What's Next for Gold after the FED, With Brexit around the Corner?Thursday June 16, 2016 13:28
What a wild ride gold has seen over the past month and a half after being down 10 sessions out of 11 and then reversing course and going up 8 out of the next 9 sessions. The bears seemed to have had full control of the situation after we saw several solid employment reports, a pickup in manufacturing and inflation data ticking upwards. A rate hike was surely in the cards. Then June 3rd was the reality check gold bugs needs to turn the ship around. Let’s dig into the technicals
Aug Gold blasted through $1300 in the overnight and showing some healthy signs of a possible new wave continuation. ADX has turned up through 40 showing healthy strength to this latest bull run. Stochastics have gone into overbought territory and MACD has crossed over to a positive note.
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Quickly looking back at the FED
The median interest rate forecast for end-2016 was left unchanged at 0.9%. Reasons for this decision include an underwhelming jobs report and the nearing "Brexit" vote. “It is a decision that could have consequences for economic and financial conditions in global financial markets,” Fed chair Janet Yellen said in her press conference. Based off of this information, it would be reasonable to expect a rate hike as early as July, with the Britons voting on June 23rd. We also know, however, that six of seventeen officials now anticipate only one hike this year. Before today, the expectation was two quarter-point increases. If only one hike is to occur, the Fed will no longer be under pressure to introduce the first of two, giving it the option to wait for the jobs report to make a rebound. This looks good for the gold market. Gold prices are typically negatively correlated with interest rates, with today's quote jumping from 1287.50 to 1299.80 in the fifteen minutes after officials reported the rate unchanged. Gold should continue upward, nearing highs of 2014 and possibly 2013 leaving $1400 in the cards.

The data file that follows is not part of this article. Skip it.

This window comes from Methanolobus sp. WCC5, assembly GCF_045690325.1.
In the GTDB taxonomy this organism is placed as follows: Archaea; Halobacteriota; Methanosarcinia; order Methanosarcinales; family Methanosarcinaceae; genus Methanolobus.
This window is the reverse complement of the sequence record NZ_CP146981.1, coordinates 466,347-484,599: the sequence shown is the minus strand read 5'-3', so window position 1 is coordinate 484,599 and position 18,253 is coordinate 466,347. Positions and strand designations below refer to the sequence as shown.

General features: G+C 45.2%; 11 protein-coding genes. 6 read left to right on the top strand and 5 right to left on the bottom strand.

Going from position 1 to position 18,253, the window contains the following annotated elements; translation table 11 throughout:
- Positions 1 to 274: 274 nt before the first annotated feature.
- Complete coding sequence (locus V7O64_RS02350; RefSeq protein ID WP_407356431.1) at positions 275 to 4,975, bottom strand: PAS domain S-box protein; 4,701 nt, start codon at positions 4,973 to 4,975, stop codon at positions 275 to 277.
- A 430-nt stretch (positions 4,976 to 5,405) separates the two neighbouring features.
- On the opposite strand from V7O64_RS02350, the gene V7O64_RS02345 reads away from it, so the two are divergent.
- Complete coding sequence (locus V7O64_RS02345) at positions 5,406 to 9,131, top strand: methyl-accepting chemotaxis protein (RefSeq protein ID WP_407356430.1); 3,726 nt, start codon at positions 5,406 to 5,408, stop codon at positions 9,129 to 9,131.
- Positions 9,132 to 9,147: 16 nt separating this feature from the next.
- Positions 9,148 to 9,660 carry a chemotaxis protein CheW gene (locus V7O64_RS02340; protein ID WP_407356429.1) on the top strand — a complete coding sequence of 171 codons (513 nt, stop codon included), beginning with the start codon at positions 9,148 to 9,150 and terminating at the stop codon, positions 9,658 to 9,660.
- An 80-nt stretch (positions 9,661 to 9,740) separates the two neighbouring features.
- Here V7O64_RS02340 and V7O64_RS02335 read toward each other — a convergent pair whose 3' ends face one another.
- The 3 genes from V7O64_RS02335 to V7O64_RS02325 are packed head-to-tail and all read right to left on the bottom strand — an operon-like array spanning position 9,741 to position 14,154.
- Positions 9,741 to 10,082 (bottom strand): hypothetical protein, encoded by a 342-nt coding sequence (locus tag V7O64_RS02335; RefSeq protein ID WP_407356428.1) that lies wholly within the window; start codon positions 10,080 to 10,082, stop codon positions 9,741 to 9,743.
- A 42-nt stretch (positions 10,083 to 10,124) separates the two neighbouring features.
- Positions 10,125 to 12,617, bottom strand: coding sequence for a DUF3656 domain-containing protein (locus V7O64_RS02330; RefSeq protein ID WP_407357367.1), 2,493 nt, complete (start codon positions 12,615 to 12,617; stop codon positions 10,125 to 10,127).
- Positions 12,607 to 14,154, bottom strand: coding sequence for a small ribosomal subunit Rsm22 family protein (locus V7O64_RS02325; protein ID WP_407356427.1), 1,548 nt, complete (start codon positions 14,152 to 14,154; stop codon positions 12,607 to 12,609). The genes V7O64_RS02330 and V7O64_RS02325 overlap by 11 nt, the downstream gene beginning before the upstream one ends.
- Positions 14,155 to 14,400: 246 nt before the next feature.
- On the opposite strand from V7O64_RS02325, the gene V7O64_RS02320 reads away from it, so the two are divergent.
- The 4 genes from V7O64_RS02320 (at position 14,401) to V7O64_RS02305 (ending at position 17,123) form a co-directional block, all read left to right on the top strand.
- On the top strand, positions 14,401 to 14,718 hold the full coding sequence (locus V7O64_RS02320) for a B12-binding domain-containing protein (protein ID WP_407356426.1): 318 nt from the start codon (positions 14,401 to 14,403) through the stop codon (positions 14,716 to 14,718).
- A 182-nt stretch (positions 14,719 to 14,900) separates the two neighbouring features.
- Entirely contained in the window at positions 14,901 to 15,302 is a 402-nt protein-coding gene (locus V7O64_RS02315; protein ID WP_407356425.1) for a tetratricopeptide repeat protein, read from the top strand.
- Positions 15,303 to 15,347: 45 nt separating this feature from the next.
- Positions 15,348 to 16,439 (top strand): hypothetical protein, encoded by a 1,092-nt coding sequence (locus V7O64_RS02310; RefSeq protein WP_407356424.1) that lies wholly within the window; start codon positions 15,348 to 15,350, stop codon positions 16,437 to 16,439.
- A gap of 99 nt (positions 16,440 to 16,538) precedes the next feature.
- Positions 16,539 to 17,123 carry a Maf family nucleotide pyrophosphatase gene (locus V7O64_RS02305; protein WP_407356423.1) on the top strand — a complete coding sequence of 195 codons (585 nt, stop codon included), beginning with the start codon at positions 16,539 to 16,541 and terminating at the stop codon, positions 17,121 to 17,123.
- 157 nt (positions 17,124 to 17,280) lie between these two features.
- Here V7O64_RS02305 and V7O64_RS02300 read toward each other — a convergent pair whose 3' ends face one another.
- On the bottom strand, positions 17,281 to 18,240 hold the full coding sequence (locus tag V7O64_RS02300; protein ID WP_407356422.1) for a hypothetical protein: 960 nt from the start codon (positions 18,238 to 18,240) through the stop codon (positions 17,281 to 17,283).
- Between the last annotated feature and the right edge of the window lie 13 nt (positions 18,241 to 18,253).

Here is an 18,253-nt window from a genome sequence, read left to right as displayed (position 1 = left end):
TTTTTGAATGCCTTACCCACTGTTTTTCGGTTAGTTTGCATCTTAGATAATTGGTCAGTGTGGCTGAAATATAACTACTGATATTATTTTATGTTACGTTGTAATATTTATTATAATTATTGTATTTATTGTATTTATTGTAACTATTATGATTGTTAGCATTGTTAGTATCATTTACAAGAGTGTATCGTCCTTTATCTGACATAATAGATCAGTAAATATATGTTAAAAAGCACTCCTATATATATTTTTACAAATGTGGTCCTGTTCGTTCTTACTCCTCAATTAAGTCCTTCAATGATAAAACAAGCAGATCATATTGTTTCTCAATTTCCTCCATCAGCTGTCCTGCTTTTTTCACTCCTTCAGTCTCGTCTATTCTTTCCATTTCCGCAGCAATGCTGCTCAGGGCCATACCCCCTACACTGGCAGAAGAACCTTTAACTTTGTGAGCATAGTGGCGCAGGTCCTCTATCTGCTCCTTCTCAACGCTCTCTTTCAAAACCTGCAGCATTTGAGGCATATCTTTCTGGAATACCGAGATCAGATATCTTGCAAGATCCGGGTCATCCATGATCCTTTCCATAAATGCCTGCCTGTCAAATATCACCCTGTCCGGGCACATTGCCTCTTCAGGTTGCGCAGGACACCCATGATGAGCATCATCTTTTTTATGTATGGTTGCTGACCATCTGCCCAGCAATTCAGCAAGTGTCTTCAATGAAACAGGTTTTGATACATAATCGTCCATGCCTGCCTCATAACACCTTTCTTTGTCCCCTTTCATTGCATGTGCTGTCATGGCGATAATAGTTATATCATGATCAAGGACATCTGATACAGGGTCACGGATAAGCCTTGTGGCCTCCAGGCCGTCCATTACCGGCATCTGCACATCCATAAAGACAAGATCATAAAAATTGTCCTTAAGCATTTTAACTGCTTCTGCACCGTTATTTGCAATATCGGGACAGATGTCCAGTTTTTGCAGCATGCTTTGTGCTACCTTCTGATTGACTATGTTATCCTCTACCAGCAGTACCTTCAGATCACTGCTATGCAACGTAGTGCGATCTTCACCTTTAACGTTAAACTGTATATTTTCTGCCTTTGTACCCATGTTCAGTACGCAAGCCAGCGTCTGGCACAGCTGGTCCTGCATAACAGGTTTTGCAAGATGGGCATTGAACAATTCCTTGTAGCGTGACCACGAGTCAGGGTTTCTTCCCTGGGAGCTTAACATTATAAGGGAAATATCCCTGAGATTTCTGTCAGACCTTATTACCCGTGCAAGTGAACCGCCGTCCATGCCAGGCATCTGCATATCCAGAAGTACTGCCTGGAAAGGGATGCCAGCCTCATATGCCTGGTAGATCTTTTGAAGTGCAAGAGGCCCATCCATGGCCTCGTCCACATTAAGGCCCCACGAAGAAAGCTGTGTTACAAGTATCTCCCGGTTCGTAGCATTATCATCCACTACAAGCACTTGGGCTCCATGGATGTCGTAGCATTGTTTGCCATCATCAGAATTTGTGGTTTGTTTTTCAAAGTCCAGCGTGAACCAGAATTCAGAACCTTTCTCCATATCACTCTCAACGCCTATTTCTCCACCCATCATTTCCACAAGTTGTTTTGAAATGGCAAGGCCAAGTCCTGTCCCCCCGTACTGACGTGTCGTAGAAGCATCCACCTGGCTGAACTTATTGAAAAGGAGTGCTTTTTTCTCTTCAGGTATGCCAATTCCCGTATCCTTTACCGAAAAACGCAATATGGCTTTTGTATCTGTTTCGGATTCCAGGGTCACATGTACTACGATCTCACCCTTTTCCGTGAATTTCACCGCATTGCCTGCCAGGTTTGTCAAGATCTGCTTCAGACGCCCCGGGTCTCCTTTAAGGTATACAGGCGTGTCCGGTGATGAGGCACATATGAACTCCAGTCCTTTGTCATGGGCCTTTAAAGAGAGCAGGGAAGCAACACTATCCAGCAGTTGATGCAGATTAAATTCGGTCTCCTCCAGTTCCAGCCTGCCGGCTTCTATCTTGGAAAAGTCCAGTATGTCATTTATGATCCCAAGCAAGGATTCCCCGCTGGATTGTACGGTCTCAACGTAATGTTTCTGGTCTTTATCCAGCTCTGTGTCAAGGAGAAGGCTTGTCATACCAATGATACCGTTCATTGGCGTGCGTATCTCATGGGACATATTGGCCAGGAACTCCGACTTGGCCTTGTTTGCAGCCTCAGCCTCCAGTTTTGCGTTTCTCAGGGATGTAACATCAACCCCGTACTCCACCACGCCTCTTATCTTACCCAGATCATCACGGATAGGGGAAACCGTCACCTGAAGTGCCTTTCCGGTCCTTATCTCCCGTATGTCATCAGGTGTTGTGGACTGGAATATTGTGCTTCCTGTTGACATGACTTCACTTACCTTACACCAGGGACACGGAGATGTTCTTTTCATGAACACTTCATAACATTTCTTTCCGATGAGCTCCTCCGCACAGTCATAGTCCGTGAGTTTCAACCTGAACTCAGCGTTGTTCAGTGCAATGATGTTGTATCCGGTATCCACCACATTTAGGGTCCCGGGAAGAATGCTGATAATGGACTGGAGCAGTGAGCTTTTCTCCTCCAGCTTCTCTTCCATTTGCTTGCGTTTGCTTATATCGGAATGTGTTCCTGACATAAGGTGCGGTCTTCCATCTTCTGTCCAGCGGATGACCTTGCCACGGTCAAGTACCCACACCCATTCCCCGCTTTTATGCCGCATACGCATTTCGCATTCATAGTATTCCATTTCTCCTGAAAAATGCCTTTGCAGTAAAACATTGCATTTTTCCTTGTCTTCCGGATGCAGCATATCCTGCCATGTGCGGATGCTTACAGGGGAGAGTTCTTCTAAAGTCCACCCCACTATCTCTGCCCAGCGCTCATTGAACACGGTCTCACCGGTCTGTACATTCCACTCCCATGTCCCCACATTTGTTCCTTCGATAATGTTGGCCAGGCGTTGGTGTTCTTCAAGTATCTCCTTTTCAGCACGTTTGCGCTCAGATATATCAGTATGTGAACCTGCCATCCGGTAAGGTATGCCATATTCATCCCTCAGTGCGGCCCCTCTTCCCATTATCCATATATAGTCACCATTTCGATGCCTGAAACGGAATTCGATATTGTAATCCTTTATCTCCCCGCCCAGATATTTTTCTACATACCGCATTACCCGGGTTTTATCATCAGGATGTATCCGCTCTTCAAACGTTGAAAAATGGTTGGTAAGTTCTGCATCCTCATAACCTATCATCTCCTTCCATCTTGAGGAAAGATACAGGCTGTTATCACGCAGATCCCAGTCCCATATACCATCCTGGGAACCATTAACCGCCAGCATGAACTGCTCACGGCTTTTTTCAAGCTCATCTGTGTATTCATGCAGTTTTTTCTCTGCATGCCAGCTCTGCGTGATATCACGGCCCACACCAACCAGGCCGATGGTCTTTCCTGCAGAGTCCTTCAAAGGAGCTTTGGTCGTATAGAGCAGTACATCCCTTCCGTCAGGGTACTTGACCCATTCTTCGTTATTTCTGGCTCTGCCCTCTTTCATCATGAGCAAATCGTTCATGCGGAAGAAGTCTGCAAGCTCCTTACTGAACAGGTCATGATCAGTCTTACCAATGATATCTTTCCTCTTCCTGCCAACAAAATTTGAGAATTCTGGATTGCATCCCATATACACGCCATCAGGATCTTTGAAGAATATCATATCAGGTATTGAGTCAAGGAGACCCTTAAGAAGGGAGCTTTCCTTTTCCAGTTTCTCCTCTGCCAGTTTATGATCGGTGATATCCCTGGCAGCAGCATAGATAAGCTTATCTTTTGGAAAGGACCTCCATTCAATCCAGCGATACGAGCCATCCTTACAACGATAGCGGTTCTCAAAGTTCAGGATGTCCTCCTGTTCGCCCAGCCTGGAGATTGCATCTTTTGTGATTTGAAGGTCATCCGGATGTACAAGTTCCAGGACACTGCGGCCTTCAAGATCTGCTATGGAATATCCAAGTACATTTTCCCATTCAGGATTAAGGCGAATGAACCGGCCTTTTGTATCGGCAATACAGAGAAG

Now with the meeting behind us all eyes are on the June 23rd Brexit vote and I believe it leaves the bulls in a commanding position. No one knows how the vote will play out but physical demand and supply dynamics with mining efforts beginning to stall.
There are many factors that could affect the direction of the gold market this year. For a longer outlook on gold, please click on the link to register for our 2016 Metals Outlook. Below is an excerpt from the guide:
Following a three-year slide in precious metals prices, a historic, three-year rally in the U.S. dollar and one of the most deflationary environments in modern history, it is possible that sentiment towards the precious metals bottomed-out into the December 2015 lows just below $1050/ounce. Seeing the gold market rally over $50 per ounce mid-way through January 2016 in face of the late 2015 deflationary spiral and the exploding U.S. dollar would seem to suggest a change in mentality is taking place.
BY: Phillip Streible